The Sydney Morning Herald – Wednesday 31 December 1930
Our Northern Borders – The Twin Towns on the Tweed – (By Kathleen Reed)
Every visitor to Tweed Heads and Coolangatta climbs the Razorback, that long, flat topped height which lies in New South Wales behind the peninsula, first to see the view, which is, indeed, wonderful, and gives a fine impression of the Twin Towns, and secondly, to sample the coffee made from freshly-ground beans, and the delicious scones and honey, which are obtainable at a little kiosk, hidden among trees and ferns not far from the stony, razor-like ridge of the summit.
Queensland State Archives, Digital Image ID 2079
Seldom does one find so charming a refreshment place, and as it is only with difficulty that a car can be brought up here it is unspoilt by a crowd. It is kept by a Swiss and his wife, a New Zealander, who in her white cap and apron might well be taken for a native of her husband’s country.
The main room, where Monsieur makes the coffee behind some ferns, is cave-like in its coolness and green and brown tones.
Then there is a verandah, from which one looks over the landward edge of the ridge towards the blue ranges.
Source – Nation Library of Australia
Things haven’t changed much..
This photo was taken around 1934 it’s an interesting angle because if I’m not mistaken on the left in the background is the tower of St Augustine’s Church. Imagine climbing ‘The Razorback’ and having a freshly brewed coffee and delicious scones with honey, probably locally produced. I can tell you now you’ll have to go to Tweed or Coolangatta if you want a coffee.
When I did my urban walk following Dixon Street and then onto Razorback Road, I was following a well trodden path, visitors have been hiking along the same route for over eighty years, Razorback Road would have been a dirt track and I suspect that it would have been a hard rocky climb.
This photo opposite is dated Tuesday 13 December 1949, http://trove.nla.gov.au it’s been enhanced roughly from an online newspaper it will be replaced if a better copy or photograph becomes available. In the photo you can see the party of hikers descending the mountain trail.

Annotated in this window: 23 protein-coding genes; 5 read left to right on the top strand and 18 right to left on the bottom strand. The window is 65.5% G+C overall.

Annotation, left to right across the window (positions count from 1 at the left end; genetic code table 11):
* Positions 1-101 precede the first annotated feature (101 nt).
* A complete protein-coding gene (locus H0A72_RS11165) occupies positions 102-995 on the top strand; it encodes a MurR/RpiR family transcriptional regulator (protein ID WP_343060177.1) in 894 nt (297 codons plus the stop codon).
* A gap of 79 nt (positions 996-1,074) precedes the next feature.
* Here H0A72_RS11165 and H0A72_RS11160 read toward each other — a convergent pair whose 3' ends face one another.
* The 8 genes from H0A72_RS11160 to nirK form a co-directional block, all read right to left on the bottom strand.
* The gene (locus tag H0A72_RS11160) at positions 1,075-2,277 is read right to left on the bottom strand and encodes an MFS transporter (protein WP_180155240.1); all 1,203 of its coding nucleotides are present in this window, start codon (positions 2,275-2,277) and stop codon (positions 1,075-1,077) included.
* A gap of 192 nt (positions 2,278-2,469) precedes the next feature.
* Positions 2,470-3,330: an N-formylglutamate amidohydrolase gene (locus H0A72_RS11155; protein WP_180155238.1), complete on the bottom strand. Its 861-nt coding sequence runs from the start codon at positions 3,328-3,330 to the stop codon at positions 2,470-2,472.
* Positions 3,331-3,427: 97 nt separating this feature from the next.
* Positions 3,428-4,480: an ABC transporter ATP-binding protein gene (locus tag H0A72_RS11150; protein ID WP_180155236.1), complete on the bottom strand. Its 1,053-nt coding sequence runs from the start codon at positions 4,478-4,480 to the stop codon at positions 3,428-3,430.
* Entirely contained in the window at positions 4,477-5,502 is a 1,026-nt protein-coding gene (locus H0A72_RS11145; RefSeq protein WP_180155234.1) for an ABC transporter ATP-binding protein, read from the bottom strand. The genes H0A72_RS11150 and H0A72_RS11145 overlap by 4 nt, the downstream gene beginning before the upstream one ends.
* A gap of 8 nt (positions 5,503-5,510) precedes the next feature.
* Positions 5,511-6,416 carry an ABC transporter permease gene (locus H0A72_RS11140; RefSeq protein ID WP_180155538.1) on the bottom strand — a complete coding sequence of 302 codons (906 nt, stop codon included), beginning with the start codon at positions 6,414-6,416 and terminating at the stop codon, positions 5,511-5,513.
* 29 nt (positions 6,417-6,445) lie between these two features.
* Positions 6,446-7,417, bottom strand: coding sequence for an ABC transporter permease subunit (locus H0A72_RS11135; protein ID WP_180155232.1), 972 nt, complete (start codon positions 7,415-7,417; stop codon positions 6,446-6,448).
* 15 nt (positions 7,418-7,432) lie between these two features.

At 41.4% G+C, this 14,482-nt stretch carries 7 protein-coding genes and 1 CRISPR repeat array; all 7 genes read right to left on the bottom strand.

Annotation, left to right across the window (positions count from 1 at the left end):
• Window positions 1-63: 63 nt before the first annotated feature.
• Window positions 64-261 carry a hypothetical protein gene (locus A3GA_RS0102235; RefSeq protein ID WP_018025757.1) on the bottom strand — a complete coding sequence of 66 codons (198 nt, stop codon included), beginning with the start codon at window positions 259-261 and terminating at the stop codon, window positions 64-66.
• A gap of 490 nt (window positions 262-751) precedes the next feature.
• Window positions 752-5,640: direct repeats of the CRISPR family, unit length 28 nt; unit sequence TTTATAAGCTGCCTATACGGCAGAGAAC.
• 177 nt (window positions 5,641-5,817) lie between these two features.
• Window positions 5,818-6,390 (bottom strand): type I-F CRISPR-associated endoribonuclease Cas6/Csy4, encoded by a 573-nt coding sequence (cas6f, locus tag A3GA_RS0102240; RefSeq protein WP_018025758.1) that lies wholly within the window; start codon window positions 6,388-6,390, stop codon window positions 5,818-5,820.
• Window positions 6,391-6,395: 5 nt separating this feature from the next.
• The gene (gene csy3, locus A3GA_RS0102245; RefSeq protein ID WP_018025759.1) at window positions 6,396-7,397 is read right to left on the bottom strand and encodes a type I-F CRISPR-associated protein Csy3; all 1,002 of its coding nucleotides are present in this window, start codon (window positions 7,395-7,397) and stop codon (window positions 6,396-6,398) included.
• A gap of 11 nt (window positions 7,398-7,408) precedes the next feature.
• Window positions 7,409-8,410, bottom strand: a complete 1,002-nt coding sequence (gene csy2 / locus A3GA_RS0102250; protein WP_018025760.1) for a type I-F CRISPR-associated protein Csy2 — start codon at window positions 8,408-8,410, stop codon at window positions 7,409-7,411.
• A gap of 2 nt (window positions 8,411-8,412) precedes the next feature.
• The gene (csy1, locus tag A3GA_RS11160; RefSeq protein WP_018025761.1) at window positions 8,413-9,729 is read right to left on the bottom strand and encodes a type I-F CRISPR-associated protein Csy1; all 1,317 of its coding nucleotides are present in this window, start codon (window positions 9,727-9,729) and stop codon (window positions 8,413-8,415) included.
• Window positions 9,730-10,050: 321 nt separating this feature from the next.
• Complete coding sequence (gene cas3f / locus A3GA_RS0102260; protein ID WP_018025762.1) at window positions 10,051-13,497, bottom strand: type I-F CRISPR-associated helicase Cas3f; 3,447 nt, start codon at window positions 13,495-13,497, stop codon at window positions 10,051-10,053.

Razorback road was difficult to drive up in the early years being a dirt road. There was a spectacular accident in 1935. When you consider that the to women involved in the accident probably had just enjoyed a freshly brewed coffee or tea, along with scones at the kiosk on ‘The Razorback’. The newspaper account goes on to say….
At Terrific Speed
Car’s Treble Somersault
Brisbane Woman Killed
COOLANGATTA, November 23 1935
Mrs Vera McDermott (38), wife of Mr N. J. McDermott, chemist, of Brunswick Street, New Farm, suffered fatal injuries when a motor car in which she and her mother, Mrs Mary McInerney, were descending the steep road from Razorback, Tweed Heads, this afternoon, got out of control and somersaulted three times, Mrs McDermott died shortly after admission to a Tweed Heads hospital, and her mother is in a critical condition.
Mr and Mrs McDermott had been spending a holiday at Burleigh, and while the former was playing bowls at Tweed Heads green the two women decided to go to Razorback Hill for afternoon tea.
The road is extremely steep, and it is thought that Mrs McDermott, who was driving, attempted to change into low gear to slow down the car and ease the strain on the brakes, but failed to get into low gear, and the car, out of gear, gathered speed.
The clashing of the gears as Mrs McDermott tried unsuccessfully to get the car into gear was heard a good distance away.
For about 300 to 400 yards the car careered down the steep road, and then Mrs McDermott apparently applied the brakes hard in an attempt to check its speed so that she would be able to negotiate the bend.
However, the car, which at that time was estimated to be travelling at about (60 miles an hour, skidded wildly and turned sideways across the road. It rolled over, and then, coming to rest on its wheels, raced up an embankment and somersaulted twice more before ending its dash In the middle of the road.
When the car skidded Mrs McDermott was thrown about 20 ft in the air, and, striking the roadway, was rendered unconscious. Her mother was also thrown out, and suffered n broken arm, in addition to internal and head injuries.
Assistance was quickly forthcoming, and the two women were hurried by ambulance to a private hospital at Tweed Heads.
So great was the speed at which the car was travelling that the bonnet and a bumper bar were torn off and were found short 30 yards away in a banana plantation. The car was a total wreck. http://trove.nla.gov.au Morning Bulletin (Rockhampton Qld)Monday 25 November 1935)